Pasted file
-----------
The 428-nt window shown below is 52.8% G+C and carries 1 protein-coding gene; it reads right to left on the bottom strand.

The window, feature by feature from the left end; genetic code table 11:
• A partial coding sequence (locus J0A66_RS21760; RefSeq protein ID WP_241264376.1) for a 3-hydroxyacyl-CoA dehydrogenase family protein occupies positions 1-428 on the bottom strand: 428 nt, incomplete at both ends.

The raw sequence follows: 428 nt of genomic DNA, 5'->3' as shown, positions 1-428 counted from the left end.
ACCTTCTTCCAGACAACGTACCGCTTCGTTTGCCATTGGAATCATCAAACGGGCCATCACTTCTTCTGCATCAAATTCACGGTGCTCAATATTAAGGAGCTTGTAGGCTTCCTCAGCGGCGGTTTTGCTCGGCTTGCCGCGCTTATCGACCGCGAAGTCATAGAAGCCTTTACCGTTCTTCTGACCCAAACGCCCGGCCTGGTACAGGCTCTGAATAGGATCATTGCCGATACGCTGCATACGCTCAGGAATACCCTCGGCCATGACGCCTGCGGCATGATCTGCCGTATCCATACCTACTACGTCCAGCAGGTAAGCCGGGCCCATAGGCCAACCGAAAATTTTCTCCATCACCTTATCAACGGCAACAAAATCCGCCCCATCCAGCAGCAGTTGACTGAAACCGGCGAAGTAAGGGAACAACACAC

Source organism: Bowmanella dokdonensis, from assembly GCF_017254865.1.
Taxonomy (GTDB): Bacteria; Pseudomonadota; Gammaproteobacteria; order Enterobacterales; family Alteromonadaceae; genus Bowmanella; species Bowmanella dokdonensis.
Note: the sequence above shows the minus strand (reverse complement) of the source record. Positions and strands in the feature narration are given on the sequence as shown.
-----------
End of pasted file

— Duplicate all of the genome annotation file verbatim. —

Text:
The 428-nt window shown below is 52.8% G+C and carries 1 protein-coding gene; it reads right to left on the bottom strand.

The window, feature by feature from the left end; genetic code table 11:
• A partial coding sequence (locus J0A66_RS21760; RefSeq protein ID WP_241264376.1) for a 3-hydroxyacyl-CoA dehydrogenase family protein occupies positions 1-428 on the bottom strand: 428 nt, incomplete at both ends.

The raw sequence follows: 428 nt of genomic DNA, 5'->3' as shown, positions 1-428 counted from the left end.
ACCTTCTTCCAGACAACGTACCGCTTCGTTTGCCATTGGAATCATCAAACGGGCCATCACTTCTTCTGCATCAAATTCACGGTGCTCAATATTAAGGAGCTTGTAGGCTTCCTCAGCGGCGGTTTTGCTCGGCTTGCCGCGCTTATCGACCGCGAAGTCATAGAAGCCTTTACCGTTCTTCTGACCCAAACGCCCGGCCTGGTACAGGCTCTGAATAGGATCATTGCCGATACGCTGCATACGCTCAGGAATACCCTCGGCCATGACGCCTGCGGCATGATCTGCCGTATCCATACCTACTACGTCCAGCAGGTAAGCCGGGCCCATAGGCCAACCGAAAATTTTCTCCATCACCTTATCAACGGCAACAAAATCCGCCCCATCCAGCAGCAGTTGACTGAAACCGGCGAAGTAAGGGAACAACACAC

Source organism: Bowmanella dokdonensis, from assembly GCF_017254865.1.
Taxonomy (GTDB): Bacteria; Pseudomonadota; Gammaproteobacteria; order Enterobacterales; family Alteromonadaceae; genus Bowmanella; species Bowmanella dokdonensis.
Note: the sequence above shows the minus strand (reverse complement) of the source record. Positions and strands in the feature narration are given on the sequence as shown.